Jeroboam

The first king of the Northern Kingdom of Israel.

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Reprinted with permission from Who's Who in the Hebrew Bible (The Jewish Publication Society).

Jeroboam I, born in the town of Zereda of the tribe of Ephraim, was the first king of Israel, the northern kingdom, after the division of the kingdom. When Jeroboam was young, his father, Nebat, died, and he was raised by his widowed mother, Zeruah. His bravery and industriousness caught the eye of King Solomon who put him in charge of the labor forces of the tribes of Ephraim and Manasseh, which had been conscripted to help fortify Jerusalem.

His work gave him the opportunity to realize that the tribes in the north, jealous of Judah's dominant position, were restless and unhappy with the Jerusalem royal court because of Solomon's heavy taxes and the compulsory labor burdens, which were imposed to carry out the king's ambitious building projects.

In one of his journeys outside Jerusalem, Jeroboam met the prophet Ahijah--a priest serving in the sanctuary of Shiloh in the territory of Ephraim--on an isolated road. The prophet rented his coat in 12 pieces, giving ten to Jeroboam. The prophet said that God was giving Jeroboam ten tribes and leaving only two to the descendants of King David.

Jeroboam, aided by Ahijah, plotted against the king. Solomon discovered the conspiracy and condemned Jeroboam to death. Before the sentence could be carried out, Jeroboam fled to Egypt, where the Pharaoh Shishak gave him political asylum.

After Solomon died, Rehoboam, his son and successor, went to Shechem to be confirmed as king by the ten northern tribes. Jeroboam, who had returned to Israel as soon as he heard that Solomon had died, complained to Rehoboam, in front of the assembled people, about the forced labor and high taxes imposed by his late father, and asked him to lighten the burden of the people.

Rehoboam promised to give his answer in three days, after consultations with his advisers. The elders recommended that he reach a compromise with his northern subjects concerning their justified complaints. The king rejected their wise advice and consulted with his young advisers, who told him to be firm in his demands.

Rehoboam went back to the people and told them that not only would he not lighten

their burden but he would increase it! The reaction of the people should not have come as a surprise to Rehoboam. The northerners, discontented and rebellious, declared that they were seceding and stoned to death Adoram, the official in charge of the forced labor. Rehoboam, fearing that he would also be killed, mounted his chariot and fled to Jerusalem.

The Kingdom of Israel

The northern tribes established an independent kingdom called Israel, and Jeroboam was their sovereign. The new king resided at first in Shechem; then for a period in Penuel, across the Jordan River; and finally in Tirzah, a town about 12 kilometers northeast of Shechem, which became his capital.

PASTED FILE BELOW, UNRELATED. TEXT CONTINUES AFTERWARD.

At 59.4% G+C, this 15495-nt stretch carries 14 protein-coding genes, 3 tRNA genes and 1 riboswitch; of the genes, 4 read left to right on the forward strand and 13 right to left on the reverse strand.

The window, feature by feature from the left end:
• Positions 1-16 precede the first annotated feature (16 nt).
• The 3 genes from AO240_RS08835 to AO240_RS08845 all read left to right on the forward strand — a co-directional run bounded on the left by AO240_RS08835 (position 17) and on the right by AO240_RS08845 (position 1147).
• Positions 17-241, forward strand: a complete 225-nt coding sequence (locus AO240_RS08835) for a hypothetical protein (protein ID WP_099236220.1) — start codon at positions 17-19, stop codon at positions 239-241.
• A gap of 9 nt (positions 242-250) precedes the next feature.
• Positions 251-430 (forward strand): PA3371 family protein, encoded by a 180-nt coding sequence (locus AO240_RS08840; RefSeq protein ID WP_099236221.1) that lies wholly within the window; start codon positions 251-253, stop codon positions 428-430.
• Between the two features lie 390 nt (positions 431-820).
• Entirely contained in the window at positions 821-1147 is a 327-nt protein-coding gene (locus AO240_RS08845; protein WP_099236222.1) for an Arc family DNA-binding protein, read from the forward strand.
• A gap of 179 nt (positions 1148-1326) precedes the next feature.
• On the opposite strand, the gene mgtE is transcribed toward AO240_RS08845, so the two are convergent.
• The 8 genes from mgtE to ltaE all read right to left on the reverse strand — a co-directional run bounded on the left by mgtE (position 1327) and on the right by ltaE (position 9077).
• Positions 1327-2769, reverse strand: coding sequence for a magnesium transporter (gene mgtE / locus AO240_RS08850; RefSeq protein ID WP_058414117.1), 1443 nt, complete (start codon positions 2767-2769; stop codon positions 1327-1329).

Jeroboam's basic policy was to separate Israel completely from Judah. For that reason, he played down the importance of Solomon's Temple and instead revived the old sanctuaries at Beth-el, in the south of his country, and at Dan, in the north, setting up golden calves in them. He expelled the priestly Levites, who were loyal to the kingdom of Judah, and recruited in their stead priests from the common people, whom he personally appointed and ordained.

There was constant war between the kingdoms of Israel and Judah during his reign. Jeroboam established a religious holiday on the 15th day of the eighth month. On that day, he would go to Beth-el and sacrifice on the altar to the golden calf. On one of those occasions, a prophet of the tribe of Judah saw Jeroboam burning incense in the altar and prophesied that one day a king by the name of Josiah would destroy that altar.

Jeroboam pointed with his arm to the man and ordered his men to seize him. His arm became paralyzed, and he could not move it. The altar broke down, and its ashes were spilled.

Distraught, the king asked the prophet to pray to God to heal his arm. The prophet did so, and the king was again able to move his arm. Grateful, Jeroboam asked the prophet to come to the palace, have some refreshment, and receive a gift. The prophet refused and left Beth-el.

Sometime later, Abijah, the young son of Jeroboam, became very ill. The king sent his wife in disguise to Shiloh to consult with the prophet Ahijah, who was now old and blind, to ask whether the child would recover.

Despite his blindness and the queen's disguise, the old prophet recognized her and told her that the child would die as soon as she returned to Tirzah, as God's punishment for having sinned and worshiped idols. Ahijah added that Jeroboam's descendants would die and be eaten by dogs and birds. Iddo, the seer, also had visions about Jeroboam, which he wrote in a book that has not survived to modern times.

Jeroboam died after reigning for 22 years and was succeeded by his son Nadab, who was overthrown and killed by Baasha two years later.

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David Mandel studied at the University of Pennsylvania under Bible scholar Moshe Greenberg, and moved to Israel in 1970, where he founded Computronic Corporation, an Israeli software development company that specializes in biblical software.